"Costly wildfires throughout the state have already razed communities and schools and relocated and traumatized our students," she continued. "Since 2014, teachers, like me, students, and local teachers' unions representing 160,000 beneficiaries have been urging CalSTRS board members (two of whom support divestment) to divest."
Taking aim at another fund from the report, Maine Youth for Climate Justice said that "the primary duty of the Maine Public Employee Retirement System (MainePERS) is to ensure that the pension fund is well-funded and protected from large and unnecessary risk."
"These fossil fuel companies are exactly the kind of risk that they are mandated to minimize," the organization added. "The bottom line is that fossil fuels are not a safe investment for Maine, not safe for future generations, and not safe for the public employees relying upon this pension fund to support them as they age."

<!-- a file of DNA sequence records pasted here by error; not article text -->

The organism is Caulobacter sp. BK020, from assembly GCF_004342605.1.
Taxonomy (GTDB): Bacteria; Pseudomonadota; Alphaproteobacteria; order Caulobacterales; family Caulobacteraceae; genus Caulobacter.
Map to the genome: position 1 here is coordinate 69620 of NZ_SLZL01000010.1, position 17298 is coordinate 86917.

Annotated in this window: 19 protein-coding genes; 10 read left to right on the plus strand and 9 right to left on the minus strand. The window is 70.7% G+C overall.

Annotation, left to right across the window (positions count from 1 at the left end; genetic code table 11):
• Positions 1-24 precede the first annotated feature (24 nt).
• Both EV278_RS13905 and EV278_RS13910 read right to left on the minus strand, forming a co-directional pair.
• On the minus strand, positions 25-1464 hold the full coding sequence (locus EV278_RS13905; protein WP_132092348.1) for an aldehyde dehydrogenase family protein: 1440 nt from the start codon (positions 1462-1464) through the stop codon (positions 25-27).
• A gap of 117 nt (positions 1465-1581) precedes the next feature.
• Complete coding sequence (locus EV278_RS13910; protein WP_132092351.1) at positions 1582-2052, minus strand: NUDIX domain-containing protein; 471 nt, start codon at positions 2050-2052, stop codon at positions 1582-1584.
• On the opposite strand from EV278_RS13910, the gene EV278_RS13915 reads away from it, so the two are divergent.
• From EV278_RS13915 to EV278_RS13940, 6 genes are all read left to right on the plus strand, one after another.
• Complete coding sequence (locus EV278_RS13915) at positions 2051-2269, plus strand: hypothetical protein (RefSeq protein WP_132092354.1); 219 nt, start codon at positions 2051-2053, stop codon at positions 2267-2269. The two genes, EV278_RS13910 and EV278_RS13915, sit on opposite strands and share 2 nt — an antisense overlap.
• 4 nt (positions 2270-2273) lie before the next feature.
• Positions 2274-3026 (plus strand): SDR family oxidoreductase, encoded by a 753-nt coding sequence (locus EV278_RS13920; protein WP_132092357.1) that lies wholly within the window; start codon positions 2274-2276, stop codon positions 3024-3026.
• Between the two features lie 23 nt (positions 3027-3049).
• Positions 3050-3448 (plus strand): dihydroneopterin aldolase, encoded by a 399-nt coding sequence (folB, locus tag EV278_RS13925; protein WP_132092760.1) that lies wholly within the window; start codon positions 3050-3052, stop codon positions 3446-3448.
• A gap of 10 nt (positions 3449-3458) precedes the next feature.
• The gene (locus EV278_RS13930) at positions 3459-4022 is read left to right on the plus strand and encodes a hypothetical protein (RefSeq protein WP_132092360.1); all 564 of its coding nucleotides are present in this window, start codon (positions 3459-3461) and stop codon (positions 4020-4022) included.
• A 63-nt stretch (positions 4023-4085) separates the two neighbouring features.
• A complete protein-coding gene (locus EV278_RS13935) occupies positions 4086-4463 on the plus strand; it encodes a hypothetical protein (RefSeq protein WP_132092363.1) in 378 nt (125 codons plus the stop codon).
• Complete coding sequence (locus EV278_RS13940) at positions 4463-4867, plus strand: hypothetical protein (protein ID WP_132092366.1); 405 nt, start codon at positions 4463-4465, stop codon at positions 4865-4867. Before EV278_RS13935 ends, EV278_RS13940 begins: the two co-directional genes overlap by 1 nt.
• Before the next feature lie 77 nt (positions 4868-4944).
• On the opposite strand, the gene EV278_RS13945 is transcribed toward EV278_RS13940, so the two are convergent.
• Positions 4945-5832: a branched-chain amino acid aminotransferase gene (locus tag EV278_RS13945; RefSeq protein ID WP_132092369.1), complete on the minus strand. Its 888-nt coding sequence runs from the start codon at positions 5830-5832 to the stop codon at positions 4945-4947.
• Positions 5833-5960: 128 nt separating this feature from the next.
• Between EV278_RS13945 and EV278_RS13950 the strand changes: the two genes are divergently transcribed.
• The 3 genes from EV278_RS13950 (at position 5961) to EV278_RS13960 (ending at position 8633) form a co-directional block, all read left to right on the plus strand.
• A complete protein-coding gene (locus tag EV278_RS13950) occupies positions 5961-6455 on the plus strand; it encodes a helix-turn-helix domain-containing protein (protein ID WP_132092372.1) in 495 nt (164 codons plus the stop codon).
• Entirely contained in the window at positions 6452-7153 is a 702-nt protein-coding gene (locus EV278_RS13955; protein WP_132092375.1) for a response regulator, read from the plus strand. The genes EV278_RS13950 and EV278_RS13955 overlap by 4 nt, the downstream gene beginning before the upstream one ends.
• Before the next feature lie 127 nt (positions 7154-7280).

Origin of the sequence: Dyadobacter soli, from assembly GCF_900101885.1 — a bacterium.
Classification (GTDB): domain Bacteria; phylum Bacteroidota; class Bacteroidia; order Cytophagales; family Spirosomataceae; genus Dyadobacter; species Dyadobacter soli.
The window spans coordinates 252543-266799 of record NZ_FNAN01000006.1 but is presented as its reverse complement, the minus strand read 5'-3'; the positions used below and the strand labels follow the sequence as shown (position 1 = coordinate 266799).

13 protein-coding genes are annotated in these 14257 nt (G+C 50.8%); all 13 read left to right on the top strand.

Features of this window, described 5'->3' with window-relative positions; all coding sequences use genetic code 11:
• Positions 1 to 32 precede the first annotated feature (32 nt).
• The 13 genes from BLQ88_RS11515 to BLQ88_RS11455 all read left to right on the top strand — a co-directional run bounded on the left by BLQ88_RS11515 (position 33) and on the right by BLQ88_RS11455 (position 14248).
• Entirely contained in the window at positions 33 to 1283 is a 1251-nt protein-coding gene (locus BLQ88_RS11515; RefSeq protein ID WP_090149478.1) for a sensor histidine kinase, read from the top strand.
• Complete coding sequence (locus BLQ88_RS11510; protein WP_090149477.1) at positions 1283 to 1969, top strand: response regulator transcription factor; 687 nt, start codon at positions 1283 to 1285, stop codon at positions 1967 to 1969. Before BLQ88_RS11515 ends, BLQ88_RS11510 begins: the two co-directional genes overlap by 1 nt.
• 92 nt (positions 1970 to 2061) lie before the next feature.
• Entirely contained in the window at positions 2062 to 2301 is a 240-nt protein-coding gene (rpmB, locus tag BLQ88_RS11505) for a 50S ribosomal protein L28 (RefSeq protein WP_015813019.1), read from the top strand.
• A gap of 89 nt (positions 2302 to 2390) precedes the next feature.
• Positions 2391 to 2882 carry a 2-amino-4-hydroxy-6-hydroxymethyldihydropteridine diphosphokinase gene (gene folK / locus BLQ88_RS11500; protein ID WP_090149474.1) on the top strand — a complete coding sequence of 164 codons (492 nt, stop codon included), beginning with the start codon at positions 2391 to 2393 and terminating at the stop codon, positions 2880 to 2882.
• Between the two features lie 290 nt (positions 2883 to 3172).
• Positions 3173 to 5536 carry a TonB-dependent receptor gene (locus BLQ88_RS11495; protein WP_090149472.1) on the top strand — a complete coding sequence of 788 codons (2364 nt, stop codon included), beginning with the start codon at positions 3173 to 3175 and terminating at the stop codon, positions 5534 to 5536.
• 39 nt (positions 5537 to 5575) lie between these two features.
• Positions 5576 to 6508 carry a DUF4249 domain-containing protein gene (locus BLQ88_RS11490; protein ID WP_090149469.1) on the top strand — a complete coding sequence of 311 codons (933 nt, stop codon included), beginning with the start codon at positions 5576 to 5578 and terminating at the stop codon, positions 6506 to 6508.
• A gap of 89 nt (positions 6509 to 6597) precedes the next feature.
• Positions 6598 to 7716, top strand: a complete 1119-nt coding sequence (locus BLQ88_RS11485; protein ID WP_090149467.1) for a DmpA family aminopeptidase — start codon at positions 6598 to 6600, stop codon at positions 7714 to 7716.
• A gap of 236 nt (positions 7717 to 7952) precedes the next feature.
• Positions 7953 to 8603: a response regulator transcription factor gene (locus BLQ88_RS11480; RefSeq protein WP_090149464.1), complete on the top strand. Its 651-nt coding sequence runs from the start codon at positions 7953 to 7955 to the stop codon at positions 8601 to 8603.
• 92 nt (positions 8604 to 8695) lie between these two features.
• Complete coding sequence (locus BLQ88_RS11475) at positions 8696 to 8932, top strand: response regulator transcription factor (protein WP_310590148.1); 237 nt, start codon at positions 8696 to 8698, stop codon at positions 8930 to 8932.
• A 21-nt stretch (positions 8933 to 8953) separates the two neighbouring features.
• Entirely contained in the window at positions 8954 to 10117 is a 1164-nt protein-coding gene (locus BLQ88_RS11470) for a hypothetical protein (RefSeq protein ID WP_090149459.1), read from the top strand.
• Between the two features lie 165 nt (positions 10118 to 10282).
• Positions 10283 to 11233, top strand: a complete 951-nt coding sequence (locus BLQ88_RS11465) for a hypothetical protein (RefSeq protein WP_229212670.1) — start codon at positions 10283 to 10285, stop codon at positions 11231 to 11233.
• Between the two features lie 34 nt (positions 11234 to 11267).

Devon Reynolds, a University of Colorado graduate student employee and Colorado Public Employees' Retirement Association (PERA) member, pointed out that some divestment supporters have already provided a model for those still investing in fossil fuels to follow.
"PERA should follow the lead of the New York state comptroller, who announced that his office will decarbonize the pension fund's full portfolio by 2040 with interim targets, completing a systematic review of all fossil fuel investments within four years, including divesting from any companies which don't have a plan to leave fossil fuels behind," Reynolds said.
"This includes transitioning their business away from oil and gas production, servicing or transportation, and alignment with the Paris climate agreement," Reynolds added. "PERA must divest from fossil fuels."